Ben: “There’s something so special about the melody of ‘Eros Entropic Tundra’. I guess it’s doing a ‘60s kind of thing but one quality I really value in a song, and it’s something we certainly try to do in Bodega, is to bring a yearning quality to the music, where there are melodies and tempos that feel like they’re reaching for something more. To me that’s very emotional.
“The subject of this song is like a cliché, it’s a sad lovelorn tale about this guy who sees love all around him but he can’t achieve it himself. It’s kind of a Beatles-like ‘Eleanor Rigby’ type feeling but when it gets to the middle eight section and the lyrics “I was walking with my parents through St. Peter's Park”, it’s just such a Paul McCartney-esque shift in melody. where all of a sudden it just leaps out. It’s almost like the song jumps up an octave.
“I’ve been obsessed with this song since I was about 16 years old and it’s still thrilling every single time I hear it. Whether I’m lovelorn or not at the time I listen to it, I totally feel it every time.”
Nikki: “My approach is very different to Ben’s. He goes for the ideology when listening to songs and I feel like I’m a visual, fine art person, so I tend to gravitate towards the image first.
"‘Groove Is In The Heart’ has two things for me. It has that bassline that’s undeniable and super-groovy and that caught my attention, but when I saw Lady Miss Kier she had this real throwback ‘60s retro look and that really hooked me.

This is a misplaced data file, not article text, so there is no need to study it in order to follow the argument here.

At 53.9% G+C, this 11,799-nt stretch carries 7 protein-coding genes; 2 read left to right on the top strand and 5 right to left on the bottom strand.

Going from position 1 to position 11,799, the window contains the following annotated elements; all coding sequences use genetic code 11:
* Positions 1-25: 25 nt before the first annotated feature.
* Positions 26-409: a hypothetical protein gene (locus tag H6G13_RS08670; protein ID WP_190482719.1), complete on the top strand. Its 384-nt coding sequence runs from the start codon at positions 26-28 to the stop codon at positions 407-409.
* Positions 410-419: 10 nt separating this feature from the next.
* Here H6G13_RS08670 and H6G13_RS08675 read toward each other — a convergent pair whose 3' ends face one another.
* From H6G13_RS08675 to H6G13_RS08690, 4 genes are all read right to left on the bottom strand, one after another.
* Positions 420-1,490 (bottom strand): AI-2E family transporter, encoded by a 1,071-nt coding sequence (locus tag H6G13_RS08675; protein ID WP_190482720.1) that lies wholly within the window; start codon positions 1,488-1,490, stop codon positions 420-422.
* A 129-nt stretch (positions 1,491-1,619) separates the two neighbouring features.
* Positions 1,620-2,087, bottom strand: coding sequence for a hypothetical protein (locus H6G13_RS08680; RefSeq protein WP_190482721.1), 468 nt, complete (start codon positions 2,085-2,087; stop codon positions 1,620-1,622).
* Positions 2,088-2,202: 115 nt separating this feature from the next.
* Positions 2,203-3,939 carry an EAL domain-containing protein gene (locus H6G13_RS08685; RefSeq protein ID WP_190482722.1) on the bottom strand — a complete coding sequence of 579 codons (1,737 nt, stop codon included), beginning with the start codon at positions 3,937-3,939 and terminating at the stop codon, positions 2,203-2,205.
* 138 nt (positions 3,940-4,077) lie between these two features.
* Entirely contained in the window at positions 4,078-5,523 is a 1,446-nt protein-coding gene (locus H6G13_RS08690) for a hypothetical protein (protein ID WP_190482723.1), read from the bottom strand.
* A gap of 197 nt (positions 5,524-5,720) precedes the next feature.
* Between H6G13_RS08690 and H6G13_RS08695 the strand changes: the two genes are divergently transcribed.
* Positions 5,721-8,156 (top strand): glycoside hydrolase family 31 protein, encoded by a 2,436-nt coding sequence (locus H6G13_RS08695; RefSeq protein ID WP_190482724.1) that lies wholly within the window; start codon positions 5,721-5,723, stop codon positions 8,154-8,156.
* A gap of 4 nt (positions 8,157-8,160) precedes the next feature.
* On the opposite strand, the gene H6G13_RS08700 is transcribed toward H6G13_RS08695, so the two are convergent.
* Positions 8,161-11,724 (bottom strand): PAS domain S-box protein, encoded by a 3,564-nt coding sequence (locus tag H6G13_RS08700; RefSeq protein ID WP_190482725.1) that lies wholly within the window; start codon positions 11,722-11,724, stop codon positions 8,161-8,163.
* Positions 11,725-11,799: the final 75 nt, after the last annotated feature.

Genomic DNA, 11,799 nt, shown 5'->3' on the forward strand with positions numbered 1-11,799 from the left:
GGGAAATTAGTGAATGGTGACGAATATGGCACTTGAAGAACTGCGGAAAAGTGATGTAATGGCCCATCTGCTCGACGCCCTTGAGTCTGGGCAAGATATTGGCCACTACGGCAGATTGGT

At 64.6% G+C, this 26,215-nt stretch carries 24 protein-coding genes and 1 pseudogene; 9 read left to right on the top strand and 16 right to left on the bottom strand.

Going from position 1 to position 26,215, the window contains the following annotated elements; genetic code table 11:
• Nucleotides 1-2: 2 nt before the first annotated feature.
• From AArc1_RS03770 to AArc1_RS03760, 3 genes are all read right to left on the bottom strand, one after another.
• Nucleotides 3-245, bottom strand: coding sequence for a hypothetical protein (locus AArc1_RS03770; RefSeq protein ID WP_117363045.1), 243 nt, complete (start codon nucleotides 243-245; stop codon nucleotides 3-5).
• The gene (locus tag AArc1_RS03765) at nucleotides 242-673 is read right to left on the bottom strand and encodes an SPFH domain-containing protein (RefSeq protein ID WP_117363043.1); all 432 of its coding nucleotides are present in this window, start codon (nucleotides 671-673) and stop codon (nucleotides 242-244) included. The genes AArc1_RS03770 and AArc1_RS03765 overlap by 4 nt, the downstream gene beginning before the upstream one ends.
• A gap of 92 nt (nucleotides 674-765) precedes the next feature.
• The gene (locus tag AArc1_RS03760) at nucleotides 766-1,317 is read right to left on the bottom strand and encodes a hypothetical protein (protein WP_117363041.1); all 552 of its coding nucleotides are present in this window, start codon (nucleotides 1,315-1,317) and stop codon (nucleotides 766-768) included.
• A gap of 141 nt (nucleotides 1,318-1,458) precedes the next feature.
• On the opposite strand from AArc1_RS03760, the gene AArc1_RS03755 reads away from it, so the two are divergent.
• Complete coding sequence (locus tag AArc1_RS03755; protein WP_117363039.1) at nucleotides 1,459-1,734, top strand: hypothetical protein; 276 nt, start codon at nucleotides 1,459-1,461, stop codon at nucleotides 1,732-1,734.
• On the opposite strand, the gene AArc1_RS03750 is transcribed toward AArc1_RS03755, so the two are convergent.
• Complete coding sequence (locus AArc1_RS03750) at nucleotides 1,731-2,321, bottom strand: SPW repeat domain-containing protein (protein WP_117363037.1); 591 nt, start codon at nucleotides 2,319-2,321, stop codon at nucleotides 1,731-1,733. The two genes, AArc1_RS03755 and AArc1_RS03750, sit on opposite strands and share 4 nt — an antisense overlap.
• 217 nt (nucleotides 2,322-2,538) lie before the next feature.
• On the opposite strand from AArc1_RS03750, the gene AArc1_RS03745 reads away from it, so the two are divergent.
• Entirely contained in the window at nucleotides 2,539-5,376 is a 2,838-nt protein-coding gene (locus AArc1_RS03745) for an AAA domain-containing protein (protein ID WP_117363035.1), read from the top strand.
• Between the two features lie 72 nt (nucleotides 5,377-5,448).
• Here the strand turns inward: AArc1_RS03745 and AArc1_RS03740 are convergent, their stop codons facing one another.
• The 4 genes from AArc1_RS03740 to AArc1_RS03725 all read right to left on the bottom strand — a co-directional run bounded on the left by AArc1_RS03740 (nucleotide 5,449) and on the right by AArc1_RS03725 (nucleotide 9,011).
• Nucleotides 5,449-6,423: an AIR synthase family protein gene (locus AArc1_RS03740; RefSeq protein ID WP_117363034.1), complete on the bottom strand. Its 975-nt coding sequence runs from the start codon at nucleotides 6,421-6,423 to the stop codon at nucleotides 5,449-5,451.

“I looked into her fashion and what she was wearing at the time in the ‘90s and I found a shoe that was called Fluevogs, that I incorporated in to my own wear because they’re actually really comfortable to wear. They look like art, they’re these incredible platform, non-symmetrical heels that give the illusion that you’re standing eight inches higher but in reality you’re wearing no heel at all. I love sculptures, and I love when artists are kind of like sculptures themselves, so they become icons. All of my song choices kind of have that icon look behind them.
“Lady Miss Kier and her band members in Deee-Lite were all a big part of the ‘90s New York dance-life scene and to me it looked like a giant candy-land party when I was growing up. I found it really inspiring.”
Nikki: “I think Yoko Ono’s approach to creativity is one of the most inspirational ways of expressing music. ‘Why?’ is a performance piece, and I’m really attracted to performance and sculpture. Her language and her words are in some ways more poignant than John Lennon’s. She tended to use less words to convey a whole bigger concept, which Lennon took into his own art and created some really interesting things. ‘Imagine’ was actually co-written by Yoko but he didn’t admit it at the time. It was many years into their relationship before he changed the co-writing credit.
“When he first met her in London at an art gallery for her show called Imagine, he climbed this ladder to look into this telescope and all it said was “Yes”, so I’m really fascinated by the way that she uses a single word to convey a whole breadth of emotion. It’s not even words sometimes, she uses sound therapy and vocal tones and that really attracts me.”
Nikki: “In her early years Madonna had my vocal tone, she sings high-pitched and from the throat, and hearing her do that gave me the inspiration to sing. I really appreciate Madonna and her use of sexuality as a weapon to destabilise and she’s still doing it today.
“She’s also talking about ageism in the States, which is something I’ve noticed too. Once you hit a certain age for men and women it feels like you’re not allowed in society anymore, which is different to the UK and around Europe at the moment. I’ve seen a lot of older people in the crowd whilst we’ve been touring Europe recently and I feel like in America there’s this guilt if you’re older and at a show, there’s something wrong.
"Madonna’s still fighting to be seen and that’s something that’s really prevalent in my work, the need to be seen.”